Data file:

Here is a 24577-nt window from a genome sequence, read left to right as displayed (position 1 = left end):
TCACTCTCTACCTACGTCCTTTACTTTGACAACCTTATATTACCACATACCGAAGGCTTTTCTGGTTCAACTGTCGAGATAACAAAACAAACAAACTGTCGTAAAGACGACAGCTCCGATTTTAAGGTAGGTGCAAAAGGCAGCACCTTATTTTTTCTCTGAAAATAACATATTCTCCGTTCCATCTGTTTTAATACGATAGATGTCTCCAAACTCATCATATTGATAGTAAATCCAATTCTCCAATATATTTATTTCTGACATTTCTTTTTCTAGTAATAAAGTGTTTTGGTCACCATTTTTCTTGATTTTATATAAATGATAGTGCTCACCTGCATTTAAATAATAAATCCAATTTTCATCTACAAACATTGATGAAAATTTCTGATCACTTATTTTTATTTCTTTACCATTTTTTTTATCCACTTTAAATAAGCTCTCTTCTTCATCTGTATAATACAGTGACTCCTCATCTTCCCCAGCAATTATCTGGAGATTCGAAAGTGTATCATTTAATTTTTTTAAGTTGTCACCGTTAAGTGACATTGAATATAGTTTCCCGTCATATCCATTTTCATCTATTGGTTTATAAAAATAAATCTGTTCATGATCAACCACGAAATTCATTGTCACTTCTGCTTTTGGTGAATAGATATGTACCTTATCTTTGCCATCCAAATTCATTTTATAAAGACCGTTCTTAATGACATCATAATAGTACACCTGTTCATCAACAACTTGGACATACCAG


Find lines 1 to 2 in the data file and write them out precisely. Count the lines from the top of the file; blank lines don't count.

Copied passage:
Here is a 24577-nt window from a genome sequence, read left to right as displayed (position 1 = left end):
TCACTCTCTACCTACGTCCTTTACTTTGACAACCTTATATTACCACATACCGAAGGCTTTTCTGGTTCAACTGTCGAGATAACAAAACAAACAAACTGTCGTAAAGACGACAGCTCCGATTTTAAGGTAGGTGCAAAAGGCAGCACCTTATTTTTTCTCTGAAAATAACATATTCTCCGTTCCATCTGTTTTAATACGATAGATGTCTCCAAACTCATCATATTGATAGTAAATCCAATTCTCCAATATATTTATTTCTGACATTTCTTTTTCTAGTAATAAAGTGTTTTGGTCACCATTTTTCTTGATTTTATATAAATGATAGTGCTCACCTGCATTTAAATAATAAATCCAATTTTCATCTACAAACATTGATGAAAATTTCTGATCACTTATTTTTATTTCTTTACCATTTTTTTTATCCACTTTAAATAAGCTCTCTTCTTCATCTGTATAATACAGTGACTCCTCATCTTCCCCAGCAATTATCTGGAGATTCGAAAGTGTATCATTTAATTTTTTTAAGTTGTCACCGTTAAGTGACATTGAATATAGTTTCCCGTCATATCCATTTTCATCTATTGGTTTATAAAAATAAATCTGTTCATGATCAACCACGAAATTCATTGTCACTTCTGCTTTTGGTGAATAGATATGTACCTTATCTTTGCCATCCAAATTCATTTTATAAAGACCGTTCTTAATGACATCATAATAGTACACCTGTTCATCAACAACTTGGACATACCAG